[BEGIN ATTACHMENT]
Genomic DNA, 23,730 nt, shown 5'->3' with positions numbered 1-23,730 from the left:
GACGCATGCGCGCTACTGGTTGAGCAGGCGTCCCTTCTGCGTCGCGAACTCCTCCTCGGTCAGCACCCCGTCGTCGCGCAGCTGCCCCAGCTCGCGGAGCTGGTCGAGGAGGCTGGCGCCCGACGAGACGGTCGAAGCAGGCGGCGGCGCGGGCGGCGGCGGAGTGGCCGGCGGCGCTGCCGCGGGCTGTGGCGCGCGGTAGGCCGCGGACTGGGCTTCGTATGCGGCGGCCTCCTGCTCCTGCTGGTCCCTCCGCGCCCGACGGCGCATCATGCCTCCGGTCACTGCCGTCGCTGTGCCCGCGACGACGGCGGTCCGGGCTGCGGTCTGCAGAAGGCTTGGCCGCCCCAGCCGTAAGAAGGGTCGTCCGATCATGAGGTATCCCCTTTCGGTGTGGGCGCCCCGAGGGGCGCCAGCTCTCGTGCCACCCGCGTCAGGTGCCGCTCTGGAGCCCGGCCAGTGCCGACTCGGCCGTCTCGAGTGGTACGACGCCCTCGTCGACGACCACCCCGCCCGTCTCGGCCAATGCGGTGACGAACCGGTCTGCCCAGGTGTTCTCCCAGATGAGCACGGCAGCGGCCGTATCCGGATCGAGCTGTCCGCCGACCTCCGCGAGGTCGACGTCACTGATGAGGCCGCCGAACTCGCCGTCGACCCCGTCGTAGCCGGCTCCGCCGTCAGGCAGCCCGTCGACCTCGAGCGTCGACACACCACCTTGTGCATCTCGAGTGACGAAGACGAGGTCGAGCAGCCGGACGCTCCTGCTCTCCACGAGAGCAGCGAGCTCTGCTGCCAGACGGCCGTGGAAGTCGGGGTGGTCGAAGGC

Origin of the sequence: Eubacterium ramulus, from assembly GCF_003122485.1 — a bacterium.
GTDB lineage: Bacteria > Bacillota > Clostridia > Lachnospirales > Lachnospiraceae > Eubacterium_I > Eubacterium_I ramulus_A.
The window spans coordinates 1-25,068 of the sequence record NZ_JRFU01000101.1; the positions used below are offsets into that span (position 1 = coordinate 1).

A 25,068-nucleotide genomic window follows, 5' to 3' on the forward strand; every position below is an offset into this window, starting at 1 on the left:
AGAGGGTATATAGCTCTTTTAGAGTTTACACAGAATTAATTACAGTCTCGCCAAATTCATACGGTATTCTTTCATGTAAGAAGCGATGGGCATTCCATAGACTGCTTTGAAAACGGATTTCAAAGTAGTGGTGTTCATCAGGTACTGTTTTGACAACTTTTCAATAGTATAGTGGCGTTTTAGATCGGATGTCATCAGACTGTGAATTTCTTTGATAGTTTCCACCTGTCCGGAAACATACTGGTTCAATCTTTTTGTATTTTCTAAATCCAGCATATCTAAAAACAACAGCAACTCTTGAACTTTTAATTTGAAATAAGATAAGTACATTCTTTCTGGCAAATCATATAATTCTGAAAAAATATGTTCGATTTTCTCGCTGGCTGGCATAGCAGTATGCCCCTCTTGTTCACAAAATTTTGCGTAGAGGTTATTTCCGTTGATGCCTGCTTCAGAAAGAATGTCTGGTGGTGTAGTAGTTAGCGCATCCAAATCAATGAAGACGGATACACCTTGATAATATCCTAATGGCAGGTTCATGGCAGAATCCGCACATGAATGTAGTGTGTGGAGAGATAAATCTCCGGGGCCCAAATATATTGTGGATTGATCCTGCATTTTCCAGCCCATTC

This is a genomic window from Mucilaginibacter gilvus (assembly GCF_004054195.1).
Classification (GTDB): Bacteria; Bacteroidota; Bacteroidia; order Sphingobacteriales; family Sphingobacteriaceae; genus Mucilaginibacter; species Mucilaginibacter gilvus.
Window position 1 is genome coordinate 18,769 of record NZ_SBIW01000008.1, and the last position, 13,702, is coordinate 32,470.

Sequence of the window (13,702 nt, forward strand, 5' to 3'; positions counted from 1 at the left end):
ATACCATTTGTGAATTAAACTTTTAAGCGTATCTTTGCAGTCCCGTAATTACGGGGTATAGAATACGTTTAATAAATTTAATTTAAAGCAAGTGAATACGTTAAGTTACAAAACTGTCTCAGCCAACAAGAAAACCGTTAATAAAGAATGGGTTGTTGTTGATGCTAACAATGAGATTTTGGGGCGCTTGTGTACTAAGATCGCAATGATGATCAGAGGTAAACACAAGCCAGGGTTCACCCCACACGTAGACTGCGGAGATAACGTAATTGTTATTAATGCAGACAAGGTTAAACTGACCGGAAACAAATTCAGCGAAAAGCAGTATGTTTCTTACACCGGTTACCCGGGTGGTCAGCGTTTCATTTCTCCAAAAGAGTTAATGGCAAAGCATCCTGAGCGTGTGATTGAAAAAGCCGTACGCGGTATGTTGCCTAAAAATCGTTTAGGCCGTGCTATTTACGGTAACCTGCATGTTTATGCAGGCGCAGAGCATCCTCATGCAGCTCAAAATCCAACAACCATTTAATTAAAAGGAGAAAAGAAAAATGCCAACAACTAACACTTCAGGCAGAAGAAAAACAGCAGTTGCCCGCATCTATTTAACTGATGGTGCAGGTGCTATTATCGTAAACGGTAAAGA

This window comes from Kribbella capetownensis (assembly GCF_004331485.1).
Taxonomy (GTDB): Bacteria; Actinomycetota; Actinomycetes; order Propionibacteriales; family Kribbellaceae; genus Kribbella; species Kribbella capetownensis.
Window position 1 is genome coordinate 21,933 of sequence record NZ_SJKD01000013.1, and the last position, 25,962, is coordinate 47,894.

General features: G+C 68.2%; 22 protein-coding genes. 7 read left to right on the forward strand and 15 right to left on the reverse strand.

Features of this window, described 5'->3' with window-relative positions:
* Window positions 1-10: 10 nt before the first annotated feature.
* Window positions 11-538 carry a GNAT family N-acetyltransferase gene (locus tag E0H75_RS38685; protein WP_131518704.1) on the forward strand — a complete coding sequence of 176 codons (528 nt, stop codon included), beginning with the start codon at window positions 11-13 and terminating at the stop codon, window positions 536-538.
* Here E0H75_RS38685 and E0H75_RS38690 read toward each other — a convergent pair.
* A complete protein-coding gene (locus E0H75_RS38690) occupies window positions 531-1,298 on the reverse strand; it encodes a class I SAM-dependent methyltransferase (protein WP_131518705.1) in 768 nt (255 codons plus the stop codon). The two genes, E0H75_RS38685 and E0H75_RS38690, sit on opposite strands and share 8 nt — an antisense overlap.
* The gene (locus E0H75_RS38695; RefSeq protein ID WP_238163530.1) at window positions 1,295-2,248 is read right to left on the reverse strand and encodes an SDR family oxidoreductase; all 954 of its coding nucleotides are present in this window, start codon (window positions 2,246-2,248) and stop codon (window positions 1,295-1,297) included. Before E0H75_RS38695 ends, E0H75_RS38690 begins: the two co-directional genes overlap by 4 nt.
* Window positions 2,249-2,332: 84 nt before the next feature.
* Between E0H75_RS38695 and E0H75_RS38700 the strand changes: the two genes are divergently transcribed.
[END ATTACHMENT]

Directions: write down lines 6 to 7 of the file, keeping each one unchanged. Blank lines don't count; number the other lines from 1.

A 25,068-nucleotide genomic window follows, 5' to 3' on the forward strand; every position below is an offset into this window, starting at 1 on the left:
AGAGGGTATATAGCTCTTTTAGAGTTTACACAGAATTAATTACAGTCTCGCCAAATTCATACGGTATTCTTTCATGTAAGAAGCGATGGGCATTCCATAGACTGCTTTGAAAACGGATTTCAAAGTAGTGGTGTTCATCAGGTACTGTTTTGACAACTTTTCAATAGTATAGTGGCGTTTTAGATCGGATGTCATCAGACTGTGAATTTCTTTGATAGTTTCCACCTGTCCGGAAACATACTGGTTCAATCTTTTTGTATTTTCTAAATCCAGCATATCTAAAAACAACAGCAACTCTTGAACTTTTAATTTGAAATAAGATAAGTACATTCTTTCTGGCAAATCATATAATTCTGAAAAAATATGTTCGATTTTCTCGCTGGCTGGCATAGCAGTATGCCCCTCTTGTTCACAAAATTTTGCGTAGAGGTTATTTCCGTTGATGCCTGCTTCAGAAAGAATGTCTGGTGGTGTAGTAGTTAGCGCATCCAAATCAATGAAGACGGATACACCTTGATAATATCCTAATGGCAGGTTCATGGCAGAATCCGCACATGAATGTAGTGTGTGGAGAGATAAATCTCCGGGGCCCAAATATATTGTGGATTGATCCTGCATTTTCCAGCCCATTC